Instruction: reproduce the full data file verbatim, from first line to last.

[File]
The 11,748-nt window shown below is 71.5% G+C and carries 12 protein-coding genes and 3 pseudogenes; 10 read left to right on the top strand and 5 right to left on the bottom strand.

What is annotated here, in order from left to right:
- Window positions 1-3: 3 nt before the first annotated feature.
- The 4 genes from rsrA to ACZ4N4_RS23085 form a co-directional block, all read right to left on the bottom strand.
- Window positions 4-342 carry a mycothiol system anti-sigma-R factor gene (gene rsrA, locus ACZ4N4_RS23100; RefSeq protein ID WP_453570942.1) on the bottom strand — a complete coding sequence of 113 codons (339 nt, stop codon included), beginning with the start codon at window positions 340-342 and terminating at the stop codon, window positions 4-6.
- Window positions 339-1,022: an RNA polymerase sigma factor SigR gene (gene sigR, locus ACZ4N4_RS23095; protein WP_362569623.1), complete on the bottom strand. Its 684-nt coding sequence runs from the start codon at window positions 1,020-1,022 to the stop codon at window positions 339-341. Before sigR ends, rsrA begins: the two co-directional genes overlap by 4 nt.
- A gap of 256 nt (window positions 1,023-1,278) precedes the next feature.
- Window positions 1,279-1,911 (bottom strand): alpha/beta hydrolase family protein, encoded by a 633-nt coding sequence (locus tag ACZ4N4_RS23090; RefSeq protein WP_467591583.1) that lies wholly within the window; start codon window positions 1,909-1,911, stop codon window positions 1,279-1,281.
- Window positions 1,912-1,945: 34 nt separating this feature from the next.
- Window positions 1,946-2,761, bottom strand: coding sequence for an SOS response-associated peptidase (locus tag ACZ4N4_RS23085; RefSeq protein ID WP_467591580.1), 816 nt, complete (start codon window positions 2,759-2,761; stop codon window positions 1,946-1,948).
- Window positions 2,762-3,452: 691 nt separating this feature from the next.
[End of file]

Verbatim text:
The 11,748-nt window shown below is 71.5% G+C and carries 12 protein-coding genes and 3 pseudogenes; 10 read left to right on the top strand and 5 right to left on the bottom strand.

What is annotated here, in order from left to right:
- Window positions 1-3: 3 nt before the first annotated feature.
- The 4 genes from rsrA to ACZ4N4_RS23085 form a co-directional block, all read right to left on the bottom strand.
- Window positions 4-342 carry a mycothiol system anti-sigma-R factor gene (gene rsrA, locus ACZ4N4_RS23100; RefSeq protein ID WP_453570942.1) on the bottom strand — a complete coding sequence of 113 codons (339 nt, stop codon included), beginning with the start codon at window positions 340-342 and terminating at the stop codon, window positions 4-6.
- Window positions 339-1,022: an RNA polymerase sigma factor SigR gene (gene sigR, locus ACZ4N4_RS23095; protein WP_362569623.1), complete on the bottom strand. Its 684-nt coding sequence runs from the start codon at window positions 1,020-1,022 to the stop codon at window positions 339-341. Before sigR ends, rsrA begins: the two co-directional genes overlap by 4 nt.
- A gap of 256 nt (window positions 1,023-1,278) precedes the next feature.
- Window positions 1,279-1,911 (bottom strand): alpha/beta hydrolase family protein, encoded by a 633-nt coding sequence (locus tag ACZ4N4_RS23090; RefSeq protein WP_467591583.1) that lies wholly within the window; start codon window positions 1,909-1,911, stop codon window positions 1,279-1,281.
- Window positions 1,912-1,945: 34 nt separating this feature from the next.
- Window positions 1,946-2,761, bottom strand: coding sequence for an SOS response-associated peptidase (locus tag ACZ4N4_RS23085; RefSeq protein ID WP_467591580.1), 816 nt, complete (start codon window positions 2,759-2,761; stop codon window positions 1,946-1,948).
- Window positions 2,762-3,452: 691 nt separating this feature from the next.